Examination on day 7 shows a clearly limited and pronounced periphery within the corneal stroma with epithelial cells (arrow) filling the empty spaces at the flap margin (A). Day 7 examination of the flap margin at the Bowman layer (B). HRT II images; magnification, 400 × 400 μm.
Figure 8.
 
Examination on day 7 shows a clearly limited and pronounced periphery within the corneal stroma with epithelial cells (arrow) filling the empty spaces at the flap margin (A). Day 7 examination of the flap margin at the Bowman layer (B). HRT II images; magnification, 400 × 400 μm.
Figure 9.
 
Flap periphery created by the Hansatome shows a less clearly identified periphery with epithelial cell invasion on day 7 (arrow). HRT II image; magnification, 400 × 400 μm
Figure 9.
 
Flap periphery created by the Hansatome shows a less clearly identified periphery with epithelial cell invasion on day 7 (arrow). HRT II image; magnification, 400 × 400 μm
Figure 10.
 
Disappearance of epithelial cells at 2-month examination after Hansatome-LASIK treatment, leaving an irregular fibrotic wound. HRT II image; magnification, 400 × 400 μm.
Figure 10.
 
Disappearance of epithelial cells at 2-month examination after Hansatome-LASIK treatment, leaving an irregular fibrotic wound. HRT II image; magnification, 400 × 400 μm.
Figure 11.
 
At the 2-month examination, biomicroscopic evaluation of the femto-LASIK group shows a visible flap periphery with the cicatricial adjacent stroma (A). Clearly delimited confocal microscopic image showing the periphery with epithelial cells. The adjacent stroma appears highly reflective, suggesting a healing reaction with fibrotic tissue (B, arrow). HRT II image; magnification, 400 × 400 μm (B).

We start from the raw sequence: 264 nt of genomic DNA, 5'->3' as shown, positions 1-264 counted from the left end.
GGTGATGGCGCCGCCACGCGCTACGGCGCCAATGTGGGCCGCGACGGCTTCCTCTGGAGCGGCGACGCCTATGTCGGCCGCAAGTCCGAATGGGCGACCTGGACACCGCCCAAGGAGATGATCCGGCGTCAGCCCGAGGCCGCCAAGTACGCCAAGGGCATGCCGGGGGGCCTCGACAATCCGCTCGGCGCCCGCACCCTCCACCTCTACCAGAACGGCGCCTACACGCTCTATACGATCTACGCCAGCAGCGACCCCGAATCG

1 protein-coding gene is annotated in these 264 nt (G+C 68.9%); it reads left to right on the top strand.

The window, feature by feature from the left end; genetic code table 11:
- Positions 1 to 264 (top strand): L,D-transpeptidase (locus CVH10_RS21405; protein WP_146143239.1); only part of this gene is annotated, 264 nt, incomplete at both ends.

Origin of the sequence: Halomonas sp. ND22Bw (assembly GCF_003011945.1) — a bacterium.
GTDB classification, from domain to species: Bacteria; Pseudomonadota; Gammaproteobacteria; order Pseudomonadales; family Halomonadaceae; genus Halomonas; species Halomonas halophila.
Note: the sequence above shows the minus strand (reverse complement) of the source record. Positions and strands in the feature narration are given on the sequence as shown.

Figure 11.
 
At the 2-month examination, biomicroscopic evaluation of the femto-LASIK group shows a visible flap periphery with the cicatricial adjacent stroma (A). Clearly delimited confocal microscopic image showing the periphery with epithelial cells. The adjacent stroma appears highly reflective, suggesting a healing reaction with fibrotic tissue (B, arrow). HRT II image; magnification, 400 × 400 μm (B).
Figure 12.
 
Periphery 6 months after IntraLase-Lasik surgery. Stromal fibrosis with disappearance of epithelial plug (arrow) adjacent to the persistent epithelial cells at the same depth of the incision (arrowhead; A). At this level, the epithelial plug has totally disappeared, leaving minimal stromal fibrosis (arrow; B) similar to the periphery of the flap created by the microkeratome 6 months after surgery (arrow; C). The space between the margins is wide, and it looks as if the expulsion of the epithelial plug is more difficult. Persistence of the adjacent fibrotic stroma (arrow; D). In the same patient, the incision bed just under the epithelial plug (D) is associated with stromal hyperreflectivity, suggesting cicatricial fibrosis (E). HRT II images; magnification, 400 × 400 μm.
Figure 12.
 
Periphery 6 months after IntraLase-Lasik surgery. Stromal fibrosis with disappearance of epithelial plug (arrow) adjacent to the persistent epithelial cells at the same depth of the incision (arrowhead; A). At this level, the epithelial plug has totally disappeared, leaving minimal stromal fibrosis (arrow; B) similar to the periphery of the flap created by the microkeratome 6 months after surgery (arrow; C). The space between the margins is wide, and it looks as if the expulsion of the epithelial plug is more difficult. Persistence of the adjacent fibrotic stroma (arrow; D). In the same patient, the incision bed just under the epithelial plug (D) is associated with stromal hyperreflectivity, suggesting cicatricial fibrosis (E). HRT II images; magnification, 400 × 400 μm.